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Predictive Analytics and Care Management Reduces COVID-19 Hospitalization Rates Avoiding Nearly $2M in Costs

For people 65 years of age and older, COVID-19 hospitalization rates in the U.S. have been as high as 1,245.7 per 100,000 population, straining the resources and capacity of health systems. The limited availability of resources at ChristianaCare impacted its ability to effectively identify patients with COVID-19 who were at risk of severe illness and hospitalization. By leveraging its analytics platform, including data science tools and predictive analytics to provide COVID-19 risk prediction, the organization was able to provide targeted interventions and help patients avoid unnecessary hospitalization.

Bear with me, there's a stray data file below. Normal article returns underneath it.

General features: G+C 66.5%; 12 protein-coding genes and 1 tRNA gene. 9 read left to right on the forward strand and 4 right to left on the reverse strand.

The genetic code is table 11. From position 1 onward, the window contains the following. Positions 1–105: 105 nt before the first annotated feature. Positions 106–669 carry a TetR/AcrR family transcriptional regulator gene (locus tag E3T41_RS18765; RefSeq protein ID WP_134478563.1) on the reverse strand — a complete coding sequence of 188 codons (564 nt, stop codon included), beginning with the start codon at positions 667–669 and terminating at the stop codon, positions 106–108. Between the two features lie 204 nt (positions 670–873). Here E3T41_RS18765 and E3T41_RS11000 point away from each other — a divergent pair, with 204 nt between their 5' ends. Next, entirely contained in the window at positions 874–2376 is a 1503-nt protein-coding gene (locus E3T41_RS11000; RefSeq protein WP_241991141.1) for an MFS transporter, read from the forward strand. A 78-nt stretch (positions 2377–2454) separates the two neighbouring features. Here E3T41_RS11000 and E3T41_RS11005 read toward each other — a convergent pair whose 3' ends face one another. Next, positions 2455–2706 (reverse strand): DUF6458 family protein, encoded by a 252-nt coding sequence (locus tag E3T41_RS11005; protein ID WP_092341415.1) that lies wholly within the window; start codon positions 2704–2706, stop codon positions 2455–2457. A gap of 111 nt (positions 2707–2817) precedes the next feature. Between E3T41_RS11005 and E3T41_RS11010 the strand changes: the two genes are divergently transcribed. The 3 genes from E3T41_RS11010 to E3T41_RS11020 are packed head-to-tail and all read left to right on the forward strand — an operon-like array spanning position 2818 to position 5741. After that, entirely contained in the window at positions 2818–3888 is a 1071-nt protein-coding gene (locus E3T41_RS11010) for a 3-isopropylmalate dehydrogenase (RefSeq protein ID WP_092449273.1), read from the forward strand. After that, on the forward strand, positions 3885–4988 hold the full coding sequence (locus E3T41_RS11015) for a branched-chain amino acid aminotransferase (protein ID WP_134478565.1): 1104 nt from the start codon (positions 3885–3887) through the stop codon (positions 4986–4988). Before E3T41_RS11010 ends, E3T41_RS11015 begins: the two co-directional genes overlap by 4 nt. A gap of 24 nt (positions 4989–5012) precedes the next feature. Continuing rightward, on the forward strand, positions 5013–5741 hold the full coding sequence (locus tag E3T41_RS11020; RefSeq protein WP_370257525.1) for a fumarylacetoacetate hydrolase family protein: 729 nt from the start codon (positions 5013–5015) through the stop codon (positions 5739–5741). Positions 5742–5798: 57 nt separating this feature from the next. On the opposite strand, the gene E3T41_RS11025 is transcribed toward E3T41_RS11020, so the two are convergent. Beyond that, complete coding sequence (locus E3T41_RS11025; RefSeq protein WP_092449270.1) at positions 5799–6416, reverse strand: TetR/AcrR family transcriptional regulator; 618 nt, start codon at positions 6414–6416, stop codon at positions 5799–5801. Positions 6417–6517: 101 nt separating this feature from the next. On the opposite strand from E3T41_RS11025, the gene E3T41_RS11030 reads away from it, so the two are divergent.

Five Ways Activity-Based Costing Can Maximize Earnings

Surviving on thin operating margins means health systems must maximize every financial earning opportunity. To identify threats to the revenue stream, organizations need access to precise, accurate costing information. An activity-based costing (ABC) system leverages patient resource utilization data to reveal exactly how much it costs to deliver care. Unlike traditional costing systems that provide average cost estimates for services rendered, ABC includes five benefits that help systems understand the cost for every aspect of the care delivery process:

  1. Comprehensive costing data.
  2. Ease of use.
  3. Precision and accuracy.
  4. Near real-time analytics.
  5. A proactive cost strategy.

Your AI Journey Starts Here: A Four-Step Framework for Predictive Analytic Success